The Downrange is all business from the length that really allows you to build momentum in your swing to the hammer head for blasting through doors to the handhold in the axe head that can be used in conjunction with the pry bar. There’s no extraneous nonsense and weight has been kept to a minimum so the Downrange won’t become a burden on long treks. The integrated scales in the handle ensure you’ll always have a firm, slip proof grip regardless of conditions and corrosion resistant 420 high carbon steel is used throughout. Come hell or high water you’ll be ready when you have the Gerber Downrange Tomahawk axe slung.
Hammer part that can break through door hinges, locks, door knobs
Beveled edge to chop through wood, brick and drywall
Easy to deploy and efficient to apply
Head crafted from 420 HC specially toughened steel in combination with Cerakote
- Weight3.15 pounds
Tomahawk Buyers Guide
Buyers typically have the same basic questions when it comes to this type of tactical tool and so we’ll endeavor to answer those questions here.
Q: What Is A Tomahawk?
A: A tomahawk axe is a typically compact, one-handed axe that can trace its origins back many centuries to Native American stone hand axes. They’re traditionally a light duty tool meant for chopping branches and clearing brush, as opposed to the two-handed lumberjack axe used to fell large trees. The word “tomahawk” is an English interpretation of the Powhatan Indian word of roughly the same sound. Today tomahawks are used for everything from carpentry to construction work to demolition to hunting to self-defense and even competitive sport tossing.
Q: What Are The Different Types Of Tomahawks?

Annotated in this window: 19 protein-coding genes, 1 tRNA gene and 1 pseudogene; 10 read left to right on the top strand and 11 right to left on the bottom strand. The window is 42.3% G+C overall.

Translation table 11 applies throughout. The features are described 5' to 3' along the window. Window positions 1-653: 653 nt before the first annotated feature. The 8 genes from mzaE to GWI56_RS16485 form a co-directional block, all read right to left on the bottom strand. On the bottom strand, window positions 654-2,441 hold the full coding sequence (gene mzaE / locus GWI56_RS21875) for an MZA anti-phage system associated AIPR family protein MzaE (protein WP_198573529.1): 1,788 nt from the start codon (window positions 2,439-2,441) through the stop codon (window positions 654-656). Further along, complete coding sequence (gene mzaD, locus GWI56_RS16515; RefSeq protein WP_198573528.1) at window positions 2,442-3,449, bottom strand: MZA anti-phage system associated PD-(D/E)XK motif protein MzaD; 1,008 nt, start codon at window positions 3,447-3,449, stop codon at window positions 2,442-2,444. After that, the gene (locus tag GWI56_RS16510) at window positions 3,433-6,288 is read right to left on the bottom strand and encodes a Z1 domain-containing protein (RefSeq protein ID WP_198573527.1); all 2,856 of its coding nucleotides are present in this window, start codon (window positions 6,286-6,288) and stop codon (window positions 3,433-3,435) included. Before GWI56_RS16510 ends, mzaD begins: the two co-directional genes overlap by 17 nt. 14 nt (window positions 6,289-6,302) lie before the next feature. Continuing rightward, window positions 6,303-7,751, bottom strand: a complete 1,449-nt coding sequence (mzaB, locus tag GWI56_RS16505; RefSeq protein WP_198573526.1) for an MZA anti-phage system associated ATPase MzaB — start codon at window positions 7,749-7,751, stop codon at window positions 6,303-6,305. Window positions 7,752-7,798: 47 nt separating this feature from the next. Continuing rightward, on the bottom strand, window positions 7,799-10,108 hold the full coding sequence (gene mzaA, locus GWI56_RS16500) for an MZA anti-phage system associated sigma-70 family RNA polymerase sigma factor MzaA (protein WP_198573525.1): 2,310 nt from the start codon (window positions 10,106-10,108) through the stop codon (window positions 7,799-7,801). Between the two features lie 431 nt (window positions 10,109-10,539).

A: Today there are 3 primary types of tomahawks in use; they are tactical tomahawks, breaching tomahawks and throwing tomahawks.
- Tactical tomahawks like many of the ones reviewed above are typically used for close quarter combat although to be sure 99.999% of the people who buy tactical tomahawks won’t ever use them on another person because it just so happens that tactical tomahawks are also great for other things like building emergency shelters, helping to free people from burning structures, demolishing walls to make way for renovations and much more.
- Breaching tomahawks are typically full tang because they’re used for more heavy duty purposes like breaking through doors and prying things open. They often have a pry bar feature on the butt end of the handle and they can be heavier than typical tactical tomahawks. Often however, people will use breaching tomahawks instead of tactical tomahawks (though not so much vice versa).
- Throwing tomahawks are used in competition. They’re typically balanced specifically to produce a proper spin while in the air and are generally too light to be of much use for any type of substantial work.
Things To Look For When Buying A Tomahawk
Selecting the right tomahawk to meet your needs isn’t as simple as it might sound. There are myriad things you’ll want to keep in mind before laying down your hard-earned money on one of these high value pieces of tactical or survival gear. Below we’ll go over the major considerations.